…the tongue is a small part of the body, but it makes great boasts. Consider what a great forest is set on fire by a small spark. The tongue also is a fire, a world of evil among the parts of the body. It corrupts the whole body, sets the whole course of one’s life on fire, and is itself set on fire by hell.
All kinds of animals, birds, reptiles and sea creatures are being tamed and have been tamed by mankind, but no human being can tame the tongue. It is a restless evil, full of deadly poison.
With the tongue we praise our Lord and Father, and with it we curse human beings, who have been made in God’s likeness. Out of the same mouth come praise and cursing. My brothers and sisters, this should not be. New International Version, James 3: 3 – 10
The room was silent as I passionately begged the ladies to choose an altogether different way to voice their disagreements, their frustrations, and their pain. For their words – either spoken or unspoken – were darkening the heart and soul of them all. Their mutual respect and trust had disintegrated. The reason they had formed in the first place was to stand together as one – strong, compassionate, and unified. Sadly, their mutual respect and trust had disintegrated.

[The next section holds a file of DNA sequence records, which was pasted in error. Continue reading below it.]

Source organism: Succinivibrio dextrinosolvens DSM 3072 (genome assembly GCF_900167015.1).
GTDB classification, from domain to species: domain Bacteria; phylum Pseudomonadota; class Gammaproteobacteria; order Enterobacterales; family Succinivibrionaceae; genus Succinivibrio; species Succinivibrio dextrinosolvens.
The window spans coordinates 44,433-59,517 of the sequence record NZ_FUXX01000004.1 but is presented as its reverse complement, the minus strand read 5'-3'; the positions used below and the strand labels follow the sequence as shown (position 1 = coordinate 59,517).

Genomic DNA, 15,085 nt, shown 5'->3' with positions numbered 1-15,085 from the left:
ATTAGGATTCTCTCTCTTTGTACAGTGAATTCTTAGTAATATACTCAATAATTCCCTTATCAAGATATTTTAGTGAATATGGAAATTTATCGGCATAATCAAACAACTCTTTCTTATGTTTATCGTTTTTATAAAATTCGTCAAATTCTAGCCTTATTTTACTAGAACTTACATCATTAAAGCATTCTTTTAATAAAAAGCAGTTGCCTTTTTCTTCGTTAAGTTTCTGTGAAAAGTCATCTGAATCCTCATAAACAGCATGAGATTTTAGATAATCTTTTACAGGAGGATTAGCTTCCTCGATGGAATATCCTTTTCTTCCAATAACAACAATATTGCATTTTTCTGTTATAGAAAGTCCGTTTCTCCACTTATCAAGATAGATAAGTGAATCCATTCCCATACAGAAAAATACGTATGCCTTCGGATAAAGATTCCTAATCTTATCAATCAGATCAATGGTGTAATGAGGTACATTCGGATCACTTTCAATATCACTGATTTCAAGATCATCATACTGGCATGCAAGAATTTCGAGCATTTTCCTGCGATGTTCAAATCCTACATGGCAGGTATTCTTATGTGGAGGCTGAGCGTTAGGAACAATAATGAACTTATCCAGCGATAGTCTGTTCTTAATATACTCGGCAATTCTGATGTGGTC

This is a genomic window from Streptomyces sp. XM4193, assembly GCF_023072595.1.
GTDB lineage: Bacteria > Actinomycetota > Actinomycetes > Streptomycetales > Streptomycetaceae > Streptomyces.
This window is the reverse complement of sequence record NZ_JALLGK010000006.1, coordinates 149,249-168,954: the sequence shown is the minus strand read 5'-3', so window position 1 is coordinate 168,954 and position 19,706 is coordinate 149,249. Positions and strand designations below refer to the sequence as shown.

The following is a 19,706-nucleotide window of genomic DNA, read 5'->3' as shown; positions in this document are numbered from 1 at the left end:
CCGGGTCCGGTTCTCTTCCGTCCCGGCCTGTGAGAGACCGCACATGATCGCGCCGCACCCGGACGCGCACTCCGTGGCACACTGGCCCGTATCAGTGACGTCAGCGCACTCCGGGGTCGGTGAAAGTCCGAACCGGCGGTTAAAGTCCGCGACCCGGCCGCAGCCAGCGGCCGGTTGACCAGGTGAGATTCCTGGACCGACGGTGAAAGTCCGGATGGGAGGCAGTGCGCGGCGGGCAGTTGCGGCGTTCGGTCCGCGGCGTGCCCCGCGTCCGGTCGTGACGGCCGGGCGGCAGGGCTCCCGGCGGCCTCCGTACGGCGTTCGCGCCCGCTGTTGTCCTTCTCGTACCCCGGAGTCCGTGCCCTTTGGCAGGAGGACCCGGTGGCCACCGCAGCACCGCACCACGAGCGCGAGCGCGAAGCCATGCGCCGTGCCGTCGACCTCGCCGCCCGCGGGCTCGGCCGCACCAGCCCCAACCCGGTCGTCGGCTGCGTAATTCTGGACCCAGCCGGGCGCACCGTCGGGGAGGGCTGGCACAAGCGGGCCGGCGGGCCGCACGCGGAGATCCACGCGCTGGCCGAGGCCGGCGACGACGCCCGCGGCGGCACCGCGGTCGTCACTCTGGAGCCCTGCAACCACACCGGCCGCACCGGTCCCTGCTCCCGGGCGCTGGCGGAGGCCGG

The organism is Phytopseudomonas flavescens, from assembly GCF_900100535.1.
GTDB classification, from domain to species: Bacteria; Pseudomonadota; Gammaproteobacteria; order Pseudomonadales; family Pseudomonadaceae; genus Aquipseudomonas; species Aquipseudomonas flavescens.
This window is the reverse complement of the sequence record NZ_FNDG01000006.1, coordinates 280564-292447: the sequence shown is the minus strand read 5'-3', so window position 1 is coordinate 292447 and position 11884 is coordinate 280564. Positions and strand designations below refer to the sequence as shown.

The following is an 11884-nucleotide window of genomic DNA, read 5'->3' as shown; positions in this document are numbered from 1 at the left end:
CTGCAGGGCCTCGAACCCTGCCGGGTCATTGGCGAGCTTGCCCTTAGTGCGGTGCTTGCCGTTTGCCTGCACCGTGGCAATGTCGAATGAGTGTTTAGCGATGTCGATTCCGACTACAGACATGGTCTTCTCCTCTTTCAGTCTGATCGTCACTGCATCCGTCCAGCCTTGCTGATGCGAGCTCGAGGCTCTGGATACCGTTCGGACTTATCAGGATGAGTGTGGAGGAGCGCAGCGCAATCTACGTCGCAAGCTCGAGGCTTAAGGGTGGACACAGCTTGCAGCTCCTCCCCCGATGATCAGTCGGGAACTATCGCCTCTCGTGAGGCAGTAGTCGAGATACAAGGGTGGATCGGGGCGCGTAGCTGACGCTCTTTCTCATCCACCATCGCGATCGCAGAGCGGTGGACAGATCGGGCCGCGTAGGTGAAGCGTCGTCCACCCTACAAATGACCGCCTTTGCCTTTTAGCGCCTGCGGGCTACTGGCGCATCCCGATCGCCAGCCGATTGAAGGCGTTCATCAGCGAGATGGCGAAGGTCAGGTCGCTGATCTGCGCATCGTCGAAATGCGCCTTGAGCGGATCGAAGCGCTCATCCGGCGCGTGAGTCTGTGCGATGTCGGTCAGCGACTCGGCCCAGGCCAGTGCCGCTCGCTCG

Their offenses divided them from one another and also hurt their relationship with their Heavenly Father and Savior Jesus Christ.
I asked them to consider what they say first – either verbal or written – for in this age of social media and communication through text messages and Whatsapp, every word counts.
I asked them to reflect upon these questions before they ever speak or write to communicate:
Is your word helpful?
Is your word kind?
Is your word necessary?
Is your word a blessing or a curse?
Is your word Christ-honoring?
Now, please do not think for a moment, that I stood before my friends as an accuser. I, too, have had moments in my life when my tongue was not used for the benefit of others. I have used my tongue to blast words of frustration. I have vented my bitterness. I have divulged my disappointment. I have voiced words of impatience. I have displayed anger and displeasure. And there have been times when I seethed inwardly with resentment. I have in the past, and I most likely will again in the future, say something I should not.
For as James so wisely and forcefully shared in his letter to us all, “No human being can tame the tongue.”
I am just as capable as the ladies I stood before of using my tongue to bless the people I love as I am of using my tongue to harm them too.
So, what is the answer to this tongue-twisted dilemma?
On this day, I brought a six foot paper cross to the meeting and fixed it to the wall. Then I passed out slips of paper to each of the women present. And this is what I said,